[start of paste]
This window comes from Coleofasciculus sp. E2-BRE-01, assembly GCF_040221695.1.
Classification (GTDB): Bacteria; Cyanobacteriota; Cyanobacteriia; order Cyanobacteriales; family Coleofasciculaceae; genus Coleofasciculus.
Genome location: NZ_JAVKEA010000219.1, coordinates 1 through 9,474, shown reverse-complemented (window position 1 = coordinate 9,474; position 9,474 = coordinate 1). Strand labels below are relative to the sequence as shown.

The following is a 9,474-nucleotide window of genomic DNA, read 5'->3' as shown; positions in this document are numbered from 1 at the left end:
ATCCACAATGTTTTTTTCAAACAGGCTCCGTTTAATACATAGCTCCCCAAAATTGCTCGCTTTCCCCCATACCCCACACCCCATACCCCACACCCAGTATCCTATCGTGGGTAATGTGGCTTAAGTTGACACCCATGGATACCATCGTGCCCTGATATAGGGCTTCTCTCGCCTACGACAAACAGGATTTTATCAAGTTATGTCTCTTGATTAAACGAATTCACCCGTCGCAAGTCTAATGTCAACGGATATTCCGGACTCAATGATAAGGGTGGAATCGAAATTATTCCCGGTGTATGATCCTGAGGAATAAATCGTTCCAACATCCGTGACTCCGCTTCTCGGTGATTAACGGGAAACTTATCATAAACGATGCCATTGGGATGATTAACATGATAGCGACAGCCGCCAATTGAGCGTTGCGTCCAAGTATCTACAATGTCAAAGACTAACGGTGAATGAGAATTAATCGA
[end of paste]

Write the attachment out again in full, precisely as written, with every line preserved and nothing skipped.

This window comes from Coleofasciculus sp. E2-BRE-01, assembly GCF_040221695.1.
Classification (GTDB): Bacteria; Cyanobacteriota; Cyanobacteriia; order Cyanobacteriales; family Coleofasciculaceae; genus Coleofasciculus.
Genome location: NZ_JAVKEA010000219.1, coordinates 1 through 9,474, shown reverse-complemented (window position 1 = coordinate 9,474; position 9,474 = coordinate 1). Strand labels below are relative to the sequence as shown.

The following is a 9,474-nucleotide window of genomic DNA, read 5'->3' as shown; positions in this document are numbered from 1 at the left end:
ATCCACAATGTTTTTTTCAAACAGGCTCCGTTTAATACATAGCTCCCCAAAATTGCTCGCTTTCCCCCATACCCCACACCCCATACCCCACACCCAGTATCCTATCGTGGGTAATGTGGCTTAAGTTGACACCCATGGATACCATCGTGCCCTGATATAGGGCTTCTCTCGCCTACGACAAACAGGATTTTATCAAGTTATGTCTCTTGATTAAACGAATTCACCCGTCGCAAGTCTAATGTCAACGGATATTCCGGACTCAATGATAAGGGTGGAATCGAAATTATTCCCGGTGTATGATCCTGAGGAATAAATCGTTCCAACATCCGTGACTCCGCTTCTCGGTGATTAACGGGAAACTTATCATAAACGATGCCATTGGGATGATTAACATGATAGCGACAGCCGCCAATTGAGCGTTGCGTCCAAGTATCTACAATGTCAAAGACTAACGGTGAATGAGAATTAATCGA